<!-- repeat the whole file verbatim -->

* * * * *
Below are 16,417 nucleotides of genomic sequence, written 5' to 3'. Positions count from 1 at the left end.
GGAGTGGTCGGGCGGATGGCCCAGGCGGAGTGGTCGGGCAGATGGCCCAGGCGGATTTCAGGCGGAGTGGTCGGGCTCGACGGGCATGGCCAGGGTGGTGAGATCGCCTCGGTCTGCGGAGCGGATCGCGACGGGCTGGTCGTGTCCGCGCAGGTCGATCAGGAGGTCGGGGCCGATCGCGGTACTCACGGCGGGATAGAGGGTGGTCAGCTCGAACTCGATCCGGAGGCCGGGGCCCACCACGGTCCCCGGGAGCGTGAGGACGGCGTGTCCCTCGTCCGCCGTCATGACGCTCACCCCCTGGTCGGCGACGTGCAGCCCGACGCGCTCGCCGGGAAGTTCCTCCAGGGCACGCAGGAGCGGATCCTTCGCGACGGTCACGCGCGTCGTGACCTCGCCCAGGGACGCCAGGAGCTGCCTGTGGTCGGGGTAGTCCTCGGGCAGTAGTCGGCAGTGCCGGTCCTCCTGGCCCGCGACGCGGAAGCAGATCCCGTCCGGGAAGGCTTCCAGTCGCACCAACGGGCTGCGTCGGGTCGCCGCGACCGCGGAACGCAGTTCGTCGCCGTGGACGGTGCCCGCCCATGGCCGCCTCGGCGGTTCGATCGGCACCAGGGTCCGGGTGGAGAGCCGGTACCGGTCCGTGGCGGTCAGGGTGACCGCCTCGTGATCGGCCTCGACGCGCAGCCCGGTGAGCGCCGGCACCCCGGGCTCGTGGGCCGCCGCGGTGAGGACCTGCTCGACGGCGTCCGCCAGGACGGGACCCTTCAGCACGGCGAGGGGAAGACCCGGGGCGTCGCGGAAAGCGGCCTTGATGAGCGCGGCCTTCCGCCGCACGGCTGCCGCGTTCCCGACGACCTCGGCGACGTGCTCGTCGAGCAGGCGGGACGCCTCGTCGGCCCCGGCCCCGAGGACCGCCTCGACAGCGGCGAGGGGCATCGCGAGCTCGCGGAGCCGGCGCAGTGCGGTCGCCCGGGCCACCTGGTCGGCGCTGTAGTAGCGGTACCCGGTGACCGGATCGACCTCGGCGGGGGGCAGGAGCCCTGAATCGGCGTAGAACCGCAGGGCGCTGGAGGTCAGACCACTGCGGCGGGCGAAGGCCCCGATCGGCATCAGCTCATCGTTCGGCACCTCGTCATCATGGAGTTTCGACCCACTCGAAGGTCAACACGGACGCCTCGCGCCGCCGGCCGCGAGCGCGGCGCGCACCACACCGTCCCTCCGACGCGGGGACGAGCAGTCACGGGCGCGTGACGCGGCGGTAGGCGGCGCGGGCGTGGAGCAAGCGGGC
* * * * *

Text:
Below are 16,417 nucleotides of genomic sequence, written 5' to 3'. Positions count from 1 at the left end.
GGAGTGGTCGGGCGGATGGCCCAGGCGGAGTGGTCGGGCAGATGGCCCAGGCGGATTTCAGGCGGAGTGGTCGGGCTCGACGGGCATGGCCAGGGTGGTGAGATCGCCTCGGTCTGCGGAGCGGATCGCGACGGGCTGGTCGTGTCCGCGCAGGTCGATCAGGAGGTCGGGGCCGATCGCGGTACTCACGGCGGGATAGAGGGTGGTCAGCTCGAACTCGATCCGGAGGCCGGGGCCCACCACGGTCCCCGGGAGCGTGAGGACGGCGTGTCCCTCGTCCGCCGTCATGACGCTCACCCCCTGGTCGGCGACGTGCAGCCCGACGCGCTCGCCGGGAAGTTCCTCCAGGGCACGCAGGAGCGGATCCTTCGCGACGGTCACGCGCGTCGTGACCTCGCCCAGGGACGCCAGGAGCTGCCTGTGGTCGGGGTAGTCCTCGGGCAGTAGTCGGCAGTGCCGGTCCTCCTGGCCCGCGACGCGGAAGCAGATCCCGTCCGGGAAGGCTTCCAGTCGCACCAACGGGCTGCGTCGGGTCGCCGCGACCGCGGAACGCAGTTCGTCGCCGTGGACGGTGCCCGCCCATGGCCGCCTCGGCGGTTCGATCGGCACCAGGGTCCGGGTGGAGAGCCGGTACCGGTCCGTGGCGGTCAGGGTGACCGCCTCGTGATCGGCCTCGACGCGCAGCCCGGTGAGCGCCGGCACCCCGGGCTCGTGGGCCGCCGCGGTGAGGACCTGCTCGACGGCGTCCGCCAGGACGGGACCCTTCAGCACGGCGAGGGGAAGACCCGGGGCGTCGCGGAAAGCGGCCTTGATGAGCGCGGCCTTCCGCCGCACGGCTGCCGCGTTCCCGACGACCTCGGCGACGTGCTCGTCGAGCAGGCGGGACGCCTCGTCGGCCCCGGCCCCGAGGACCGCCTCGACAGCGGCGAGGGGCATCGCGAGCTCGCGGAGCCGGCGCAGTGCGGTCGCCCGGGCCACCTGGTCGGCGCTGTAGTAGCGGTACCCGGTGACCGGATCGACCTCGGCGGGGGGCAGGAGCCCTGAATCGGCGTAGAACCGCAGGGCGCTGGAGGTCAGACCACTGCGGCGGGCGAAGGCCCCGATCGGCATCAGCTCATCGTTCGGCACCTCGTCATCATGGAGTTTCGACCCACTCGAAGGTCAACACGGACGCCTCGCGCCGCCGGCCGCGAGCGCGGCGCGCACCACACCGTCCCTCCGACGCGGGGACGAGCAGTCACGGGCGCGTGACGCGGCGGTAGGCGGCGCGGGCGTGGAGCAAGCGGGC